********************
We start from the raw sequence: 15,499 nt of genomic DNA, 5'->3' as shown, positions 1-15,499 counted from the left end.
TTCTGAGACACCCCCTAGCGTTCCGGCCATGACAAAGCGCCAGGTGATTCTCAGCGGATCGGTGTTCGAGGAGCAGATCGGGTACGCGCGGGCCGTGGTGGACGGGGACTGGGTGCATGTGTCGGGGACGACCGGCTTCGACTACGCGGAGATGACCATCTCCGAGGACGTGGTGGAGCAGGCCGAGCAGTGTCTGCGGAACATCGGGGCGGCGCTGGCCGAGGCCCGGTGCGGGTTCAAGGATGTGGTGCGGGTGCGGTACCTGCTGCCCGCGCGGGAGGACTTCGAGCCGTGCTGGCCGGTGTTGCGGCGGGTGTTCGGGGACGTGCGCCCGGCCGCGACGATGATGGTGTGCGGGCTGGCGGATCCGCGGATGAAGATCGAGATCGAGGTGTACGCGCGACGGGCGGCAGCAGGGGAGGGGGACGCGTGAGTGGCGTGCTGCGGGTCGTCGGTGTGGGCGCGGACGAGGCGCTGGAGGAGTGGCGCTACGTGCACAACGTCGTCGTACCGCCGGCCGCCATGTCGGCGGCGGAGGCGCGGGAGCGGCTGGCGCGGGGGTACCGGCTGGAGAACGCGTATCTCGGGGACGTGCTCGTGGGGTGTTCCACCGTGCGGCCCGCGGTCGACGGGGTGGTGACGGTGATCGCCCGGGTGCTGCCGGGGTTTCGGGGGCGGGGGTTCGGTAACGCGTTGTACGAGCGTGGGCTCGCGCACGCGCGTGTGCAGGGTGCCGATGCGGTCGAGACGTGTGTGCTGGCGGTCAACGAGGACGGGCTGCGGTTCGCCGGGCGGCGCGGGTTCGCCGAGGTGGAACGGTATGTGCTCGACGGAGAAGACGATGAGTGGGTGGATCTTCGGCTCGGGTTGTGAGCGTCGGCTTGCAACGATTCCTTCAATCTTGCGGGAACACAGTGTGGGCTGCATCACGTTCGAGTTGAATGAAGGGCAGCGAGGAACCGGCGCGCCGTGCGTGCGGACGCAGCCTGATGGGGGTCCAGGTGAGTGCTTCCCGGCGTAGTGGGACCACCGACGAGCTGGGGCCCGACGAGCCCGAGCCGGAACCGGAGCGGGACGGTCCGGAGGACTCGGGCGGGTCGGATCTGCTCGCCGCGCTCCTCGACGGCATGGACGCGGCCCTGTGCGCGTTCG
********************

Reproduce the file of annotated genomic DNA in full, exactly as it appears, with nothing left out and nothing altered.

We start from the raw sequence: 15,499 nt of genomic DNA, 5'->3' as shown, positions 1-15,499 counted from the left end.
TTCTGAGACACCCCCTAGCGTTCCGGCCATGACAAAGCGCCAGGTGATTCTCAGCGGATCGGTGTTCGAGGAGCAGATCGGGTACGCGCGGGCCGTGGTGGACGGGGACTGGGTGCATGTGTCGGGGACGACCGGCTTCGACTACGCGGAGATGACCATCTCCGAGGACGTGGTGGAGCAGGCCGAGCAGTGTCTGCGGAACATCGGGGCGGCGCTGGCCGAGGCCCGGTGCGGGTTCAAGGATGTGGTGCGGGTGCGGTACCTGCTGCCCGCGCGGGAGGACTTCGAGCCGTGCTGGCCGGTGTTGCGGCGGGTGTTCGGGGACGTGCGCCCGGCCGCGACGATGATGGTGTGCGGGCTGGCGGATCCGCGGATGAAGATCGAGATCGAGGTGTACGCGCGACGGGCGGCAGCAGGGGAGGGGGACGCGTGAGTGGCGTGCTGCGGGTCGTCGGTGTGGGCGCGGACGAGGCGCTGGAGGAGTGGCGCTACGTGCACAACGTCGTCGTACCGCCGGCCGCCATGTCGGCGGCGGAGGCGCGGGAGCGGCTGGCGCGGGGGTACCGGCTGGAGAACGCGTATCTCGGGGACGTGCTCGTGGGGTGTTCCACCGTGCGGCCCGCGGTCGACGGGGTGGTGACGGTGATCGCCCGGGTGCTGCCGGGGTTTCGGGGGCGGGGGTTCGGTAACGCGTTGTACGAGCGTGGGCTCGCGCACGCGCGTGTGCAGGGTGCCGATGCGGTCGAGACGTGTGTGCTGGCGGTCAACGAGGACGGGCTGCGGTTCGCCGGGCGGCGCGGGTTCGCCGAGGTGGAACGGTATGTGCTCGACGGAGAAGACGATGAGTGGGTGGATCTTCGGCTCGGGTTGTGAGCGTCGGCTTGCAACGATTCCTTCAATCTTGCGGGAACACAGTGTGGGCTGCATCACGTTCGAGTTGAATGAAGGGCAGCGAGGAACCGGCGCGCCGTGCGTGCGGACGCAGCCTGATGGGGGTCCAGGTGAGTGCTTCCCGGCGTAGTGGGACCACCGACGAGCTGGGGCCCGACGAGCCCGAGCCGGAACCGGAGCGGGACGGTCCGGAGGACTCGGGCGGGTCGGATCTGCTCGCCGCGCTCCTCGACGGCATGGACGCGGCCCTGTGCGCGTTCG